Professor Campbell's article is persuasive, detailed, and sophisticated. His analysis suggests that if Justice Thomas is going to sincerely second-guess prior First Amendment cases because they don't have an originalist pedigree, he will be quite a busy man. And if Thomas extends that skepticism to all of constitutional law, very few precedents are safe. Of course, Justice Thomas won't do all that because his originalism, like that of all the Justices who claim  to be originalist, is extremely selective. It has to be because "the proper scope of expressive freedom [as well as virtually all of constitutional law] is left for us to determine."


Shag from Brookline said...

Query: Does the bracketed portion of the quote that closes this post reflect Prof. Campbell's view or Eric's view? I am comfortable with the bracketed portion, however.

With the interplay of the 1st A (ratified in 1791) and the 14th A (ratified in 1868) via the incorporation doctrine, how is original public meaning originalism applied? Are different dates applied for federal purposes and for state purposes in determining such original public meanings? Or do they blend into the ratification of the 14th A?

As I've noted on earlier comments, Justice Thomas' "nooks and crannies originalism" is toast.

Joe said...

Prof. Segall has spoken of having some sympathy of an originalist approach if mixed with judicial modesty using his clear error rule. He also has said the second part is not likely to happen and there really wasn't some golden age when justices truly acted the way he wishes they act. Justices did grow in power over time, but so did the federal government and government as a whole, so the cause/effect there is unclear.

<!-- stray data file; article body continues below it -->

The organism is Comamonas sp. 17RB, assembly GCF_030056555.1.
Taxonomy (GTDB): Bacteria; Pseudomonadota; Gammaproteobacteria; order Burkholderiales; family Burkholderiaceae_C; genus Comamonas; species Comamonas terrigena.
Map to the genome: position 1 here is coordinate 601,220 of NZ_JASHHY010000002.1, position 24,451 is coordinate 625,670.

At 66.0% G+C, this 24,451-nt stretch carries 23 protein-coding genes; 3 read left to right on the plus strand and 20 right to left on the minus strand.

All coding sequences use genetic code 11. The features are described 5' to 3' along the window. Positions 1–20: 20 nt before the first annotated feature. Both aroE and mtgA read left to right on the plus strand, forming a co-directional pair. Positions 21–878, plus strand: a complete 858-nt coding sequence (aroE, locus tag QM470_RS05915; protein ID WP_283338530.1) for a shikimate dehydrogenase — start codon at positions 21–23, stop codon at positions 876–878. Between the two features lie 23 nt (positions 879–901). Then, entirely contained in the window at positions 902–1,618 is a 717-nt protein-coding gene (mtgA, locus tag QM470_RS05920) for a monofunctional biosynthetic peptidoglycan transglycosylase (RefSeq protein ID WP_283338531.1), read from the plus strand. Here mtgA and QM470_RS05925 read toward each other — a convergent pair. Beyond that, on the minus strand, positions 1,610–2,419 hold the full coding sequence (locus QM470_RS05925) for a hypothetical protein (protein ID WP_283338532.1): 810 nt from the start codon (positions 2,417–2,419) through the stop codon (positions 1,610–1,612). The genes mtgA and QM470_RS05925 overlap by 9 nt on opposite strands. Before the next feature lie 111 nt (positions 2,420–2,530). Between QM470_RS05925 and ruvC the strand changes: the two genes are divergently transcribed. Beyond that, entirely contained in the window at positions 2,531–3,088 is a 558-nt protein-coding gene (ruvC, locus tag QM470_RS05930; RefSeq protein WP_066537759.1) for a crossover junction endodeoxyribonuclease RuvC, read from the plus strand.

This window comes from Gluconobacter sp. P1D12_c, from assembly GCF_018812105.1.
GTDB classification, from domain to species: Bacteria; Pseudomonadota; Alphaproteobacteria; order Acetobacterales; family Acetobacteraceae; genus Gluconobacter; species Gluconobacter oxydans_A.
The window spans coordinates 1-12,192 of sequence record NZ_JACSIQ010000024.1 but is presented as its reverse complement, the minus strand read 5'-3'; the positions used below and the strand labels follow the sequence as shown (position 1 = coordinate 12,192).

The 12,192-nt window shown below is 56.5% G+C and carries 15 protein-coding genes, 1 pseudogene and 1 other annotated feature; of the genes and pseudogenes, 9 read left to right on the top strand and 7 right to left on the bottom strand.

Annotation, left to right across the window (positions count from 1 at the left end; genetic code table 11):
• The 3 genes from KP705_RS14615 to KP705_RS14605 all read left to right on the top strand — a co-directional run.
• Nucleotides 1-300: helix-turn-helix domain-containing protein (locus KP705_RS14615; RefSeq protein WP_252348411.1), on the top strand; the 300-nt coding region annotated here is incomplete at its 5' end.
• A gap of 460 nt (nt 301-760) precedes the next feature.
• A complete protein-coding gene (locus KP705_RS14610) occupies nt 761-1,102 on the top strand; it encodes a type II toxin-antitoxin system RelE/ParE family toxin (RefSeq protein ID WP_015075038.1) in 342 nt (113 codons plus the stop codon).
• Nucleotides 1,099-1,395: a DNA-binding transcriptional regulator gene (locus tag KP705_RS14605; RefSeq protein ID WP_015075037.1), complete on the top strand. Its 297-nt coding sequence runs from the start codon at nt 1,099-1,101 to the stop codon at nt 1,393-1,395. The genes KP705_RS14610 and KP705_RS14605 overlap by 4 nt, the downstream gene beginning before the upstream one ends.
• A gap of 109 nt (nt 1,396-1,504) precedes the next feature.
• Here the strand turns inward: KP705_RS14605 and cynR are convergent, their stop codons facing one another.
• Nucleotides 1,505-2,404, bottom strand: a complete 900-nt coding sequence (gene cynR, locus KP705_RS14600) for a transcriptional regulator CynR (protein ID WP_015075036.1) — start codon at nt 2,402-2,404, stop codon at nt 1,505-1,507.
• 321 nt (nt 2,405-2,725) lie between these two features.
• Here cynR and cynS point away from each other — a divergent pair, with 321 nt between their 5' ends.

I am do not think originalism is a good approach to use and one reason is how it actually tends to be used. Trying to keep originalists honest is akin to trying to use the arguments of some people online against them. It helps on some level but you know good luck with that.

But, even people who are strong critics of conservative judges show the to me somewhat siren's song of originalism. They repeatedly cite what original understanding (or whatever term is used these days) REALLY was. So, separation of church and state is promoted by using what Madison and Jefferson said or something. The selective usage of history shows the limits of originalism, but the broad attractiveness of it.

This is covered some in the author's second book -- why do people who use approaches that don't sound very "originalist" (the whole "construction zone" concept amuses me) want to use that label. Anyway, long excursions of history like this are useful and interesting (as history tends to be), but only so much on the "true meaning" of original understanding.

Joe said...

Off topic ...

I can't find the specific essay, but Prof. Colb had a piece that opposed the whole "punching the Nazi" concept, which justifies physically attacking people. See the "egg boy" deal.

Shag from Brookline said...

Over at Daily Kos there is an interesting post on speech/press:

Trump would probably like to emulate Putin.